Finance minister confident in exiting grey list as FATF completes onsite review

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A team from the Financial Action Task Force (FATF) has completed onsite assessment on Mongolia’s anti-money laundering and counter terrorism financing (AML/ CTF) system ahead of its virtual plenary meeting from October 21 to 23.

Mongolia slipped back on FATF’s watch list, commonly referred to as the “grey list”, on October 15, 2019 due to strategic AML/ CTF deficiencies. The aftermath of the grey-listing wasn’t as harsh as most people expected but it revealed the underlying issues in the system that needed to be addressed, including urgent improvement to the supervision of real estate, cash inflow, and prosecution and investigation of financial crimes.

The government approached the issue head on and after months of endeavor, it managed to satisfy all six recommendations the intergovernmental organization gave to leave the grey list during Asia/Pacific Group on Money Laundering’s meeting on May 4, according to officials. By late May, Minister of Finance Ch.Khurelbaatar publicly expressed assertion in exiting the grey list before the end of the year. He backed it up with a citation from the FATF Secretariat’s report summary, which confirmed that Mongolia had fulfilled the six recommendation and addressed the deficiencies that put the country on the watch list.

A FATF team visited Mongolia and completed the last part of the assessment, an onsite review, on October 2 amid the global COVID-19 pandemic. They interviewed over 140 people to check the authenticity of Mongolia’s follow up report and verify their results.

On Saturday, Minister Ch.Khurelbaatar posted on his Facebook account, “The onsite visit required to exit the ‘grey list’ finished last night. The team met with over 140 people, including representatives from 22 government organizations, 19 entities, and four professional associations and private businesses.”

He thanked all organizations and professional bodies that assisted in fulfilling FATF’s recommendation, including Mongol Bank, General Prosecutor’s Office, Supreme Court, Financial Regulatory Commission, Counter Terrorism Council, Financial Information Department, Ministry of Finance, Ministry of Justice and Internal Affairs, Ministry of Foreign Affairs, General Intelligence Agency, and General Police Department.

At the end of this post, he stressed, “I’m certain that Mongolia will get off of the grey list soon.”

From professional associations, the FATF team interviewed representatives from the Mongolian Gold Producers’ Association, Mongolian Institute of Certified Public Accountants, Mongolian Bar Association and Chamber of Notaries of Mongolia.

Business representatives included Khan Bank, Golomt Bank, LendMN, Transport Development Bank, Transcapital, National Life Daatgal, Tenger Daatgal, Diamond House Store, Deloitte Audit, and Minter Ellison Lawyers to name a few.

Since its 2017 Mutual Evaluation and ensuing 2019 Follow-Up Report, Mongolia has made significant progress toward overcoming deficiencies on technical compliance under R.14, R.28 and R.35, according to the third Mutual Evaluation Follow-Up Report of Mongolia, published in August 2020.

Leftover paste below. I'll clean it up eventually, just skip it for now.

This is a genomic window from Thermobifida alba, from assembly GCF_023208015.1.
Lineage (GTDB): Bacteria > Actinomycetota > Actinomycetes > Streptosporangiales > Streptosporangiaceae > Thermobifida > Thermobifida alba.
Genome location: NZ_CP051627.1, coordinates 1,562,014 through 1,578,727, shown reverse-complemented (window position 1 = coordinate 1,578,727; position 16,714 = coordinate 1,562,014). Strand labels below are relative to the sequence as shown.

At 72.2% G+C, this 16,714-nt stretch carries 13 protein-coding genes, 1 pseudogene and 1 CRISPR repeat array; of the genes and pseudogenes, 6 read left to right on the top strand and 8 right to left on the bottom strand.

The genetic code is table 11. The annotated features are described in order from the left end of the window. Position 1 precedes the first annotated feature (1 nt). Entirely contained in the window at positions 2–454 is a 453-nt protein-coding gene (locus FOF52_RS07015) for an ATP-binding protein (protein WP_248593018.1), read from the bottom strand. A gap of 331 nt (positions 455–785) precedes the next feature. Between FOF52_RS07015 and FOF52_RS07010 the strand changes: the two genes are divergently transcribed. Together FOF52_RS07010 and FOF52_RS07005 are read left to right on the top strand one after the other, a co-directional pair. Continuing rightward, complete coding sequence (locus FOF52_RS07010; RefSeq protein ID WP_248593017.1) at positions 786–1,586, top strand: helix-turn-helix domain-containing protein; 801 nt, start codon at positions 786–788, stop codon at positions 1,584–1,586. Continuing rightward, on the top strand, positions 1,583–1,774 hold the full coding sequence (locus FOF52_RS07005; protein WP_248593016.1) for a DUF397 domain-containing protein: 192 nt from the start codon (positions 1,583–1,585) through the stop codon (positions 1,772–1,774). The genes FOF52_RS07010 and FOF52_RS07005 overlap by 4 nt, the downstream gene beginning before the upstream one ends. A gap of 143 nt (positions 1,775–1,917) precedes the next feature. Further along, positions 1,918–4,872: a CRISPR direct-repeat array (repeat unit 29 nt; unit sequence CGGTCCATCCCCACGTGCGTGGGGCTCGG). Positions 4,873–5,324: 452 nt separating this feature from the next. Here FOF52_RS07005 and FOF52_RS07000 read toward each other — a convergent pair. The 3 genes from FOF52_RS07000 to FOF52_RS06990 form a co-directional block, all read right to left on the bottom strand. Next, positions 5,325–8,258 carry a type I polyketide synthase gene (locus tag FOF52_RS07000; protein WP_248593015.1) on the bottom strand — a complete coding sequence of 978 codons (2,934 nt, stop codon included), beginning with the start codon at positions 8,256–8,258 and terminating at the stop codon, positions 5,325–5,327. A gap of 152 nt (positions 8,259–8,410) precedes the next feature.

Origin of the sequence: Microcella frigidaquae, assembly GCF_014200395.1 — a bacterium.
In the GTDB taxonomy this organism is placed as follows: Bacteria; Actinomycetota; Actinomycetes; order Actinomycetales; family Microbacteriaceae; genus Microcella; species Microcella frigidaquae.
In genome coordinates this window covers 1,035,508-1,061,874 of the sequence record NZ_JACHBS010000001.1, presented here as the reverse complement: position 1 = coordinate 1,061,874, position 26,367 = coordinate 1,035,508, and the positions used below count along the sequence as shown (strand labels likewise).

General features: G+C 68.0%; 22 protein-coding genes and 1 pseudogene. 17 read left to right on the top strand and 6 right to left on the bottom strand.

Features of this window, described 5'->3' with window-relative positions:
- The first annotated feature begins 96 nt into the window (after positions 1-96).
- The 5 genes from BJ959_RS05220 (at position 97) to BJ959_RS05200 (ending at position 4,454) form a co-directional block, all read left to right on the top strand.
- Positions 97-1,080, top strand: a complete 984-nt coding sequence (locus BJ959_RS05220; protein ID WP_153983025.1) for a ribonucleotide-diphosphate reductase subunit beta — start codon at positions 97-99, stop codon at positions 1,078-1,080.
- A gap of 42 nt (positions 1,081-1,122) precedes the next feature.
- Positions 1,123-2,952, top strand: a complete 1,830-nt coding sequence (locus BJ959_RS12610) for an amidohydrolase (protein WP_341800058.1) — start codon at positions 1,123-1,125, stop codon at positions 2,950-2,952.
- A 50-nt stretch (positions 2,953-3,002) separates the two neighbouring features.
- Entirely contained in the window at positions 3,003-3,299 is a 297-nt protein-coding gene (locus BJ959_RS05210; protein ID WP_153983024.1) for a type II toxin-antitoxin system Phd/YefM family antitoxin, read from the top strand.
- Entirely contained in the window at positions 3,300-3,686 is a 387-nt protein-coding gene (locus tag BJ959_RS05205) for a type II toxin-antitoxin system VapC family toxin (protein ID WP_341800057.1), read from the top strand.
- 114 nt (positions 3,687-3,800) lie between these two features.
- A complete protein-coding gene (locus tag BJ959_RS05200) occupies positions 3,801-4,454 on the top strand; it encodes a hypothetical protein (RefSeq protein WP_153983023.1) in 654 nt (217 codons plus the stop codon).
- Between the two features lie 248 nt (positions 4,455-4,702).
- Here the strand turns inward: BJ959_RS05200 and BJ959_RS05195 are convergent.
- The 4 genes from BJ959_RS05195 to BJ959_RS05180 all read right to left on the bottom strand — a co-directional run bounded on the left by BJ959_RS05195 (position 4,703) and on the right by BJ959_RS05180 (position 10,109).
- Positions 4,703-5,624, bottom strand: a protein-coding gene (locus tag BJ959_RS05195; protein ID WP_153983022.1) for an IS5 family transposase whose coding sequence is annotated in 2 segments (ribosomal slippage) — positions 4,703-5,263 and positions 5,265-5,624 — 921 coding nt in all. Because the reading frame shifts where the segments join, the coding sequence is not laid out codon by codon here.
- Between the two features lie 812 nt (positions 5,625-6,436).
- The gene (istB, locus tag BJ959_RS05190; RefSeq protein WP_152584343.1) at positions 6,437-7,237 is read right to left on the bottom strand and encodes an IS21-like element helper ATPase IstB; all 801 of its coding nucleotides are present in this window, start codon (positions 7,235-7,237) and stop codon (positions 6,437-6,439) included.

• Recommendation 14 was re-rated from “Partially Compliant” to “Compliant”

• Recommendation 28 was re-rated from “Partially Compliant” to “Largely Compliant”

• Recommendation 35 was re-rated from “Partially Compliant” to “Largely Compliant”

The only setback was on Recommendation 15, which was amended after the mutual evaluation report and follow-up report were adopted. The publication said that Mongolia does not meet the updated FATF standards on virtual assets and virtual asset service providers, causing them to be re-rated from “Largely Compliant” to “Partially Compliant”.

When asked about Mongolia’s AML/ CTF progress, President of Mongol Bank B.Lkhagvasuren stated, “FATF gave Mongolia six recommendations on strengthening its AML/CTF system. Three of them were satisfied in January and the remaining three in April. In other words, all six were met last April. FATF organizes onsite assessment in accordance with its internal regulations but the pandemic made it uncertain whether they could complete it this year. After repeated requests from Mongolia, FATF decided to come to Mongolia. Overall, the organization is holding two onsite reviews this year and one of them is in Mongolia.”

Whether Mongolia manages to escape the grey list again will depend on the outcome of the onsite assessment, which will be shared at the Virtual Meeting of FATF, set to take place between October 21 and 23.

B.Lkhagvasuren advised the government and relevant agencies to take consistent action to fight against money laundering and terrorism financing if the country succeeds in getting rid of the “grey list” tag.

“With 40 recommendations, FATF examines and provides a comprehensive plan of action to ensure international standards for combating money laundering and terrorist financing and 11 special recommendations are provided to review actions taken by countries. If countries fail to consistently implement its actions, they will fail the assessment. A FATF team will come and review our AML/CTF system again in 2023 in conformity with the 40+11 recommendations. Therefore, we must have a fixed system structure,” he said.

“We have created this system, which currently fulfills 37 out of 40 technical recommendations and partially fulfills the remaining three. By 2023, we should be fully compliant with these three recommendations while staying compliant with the 11 action recommendations. Just like how we develop habits by repeating the same action every day, we should regularly take AML/CTF action and that way, we would never slip back to the grey list ever again.”

Dulguun Bayarsaikhan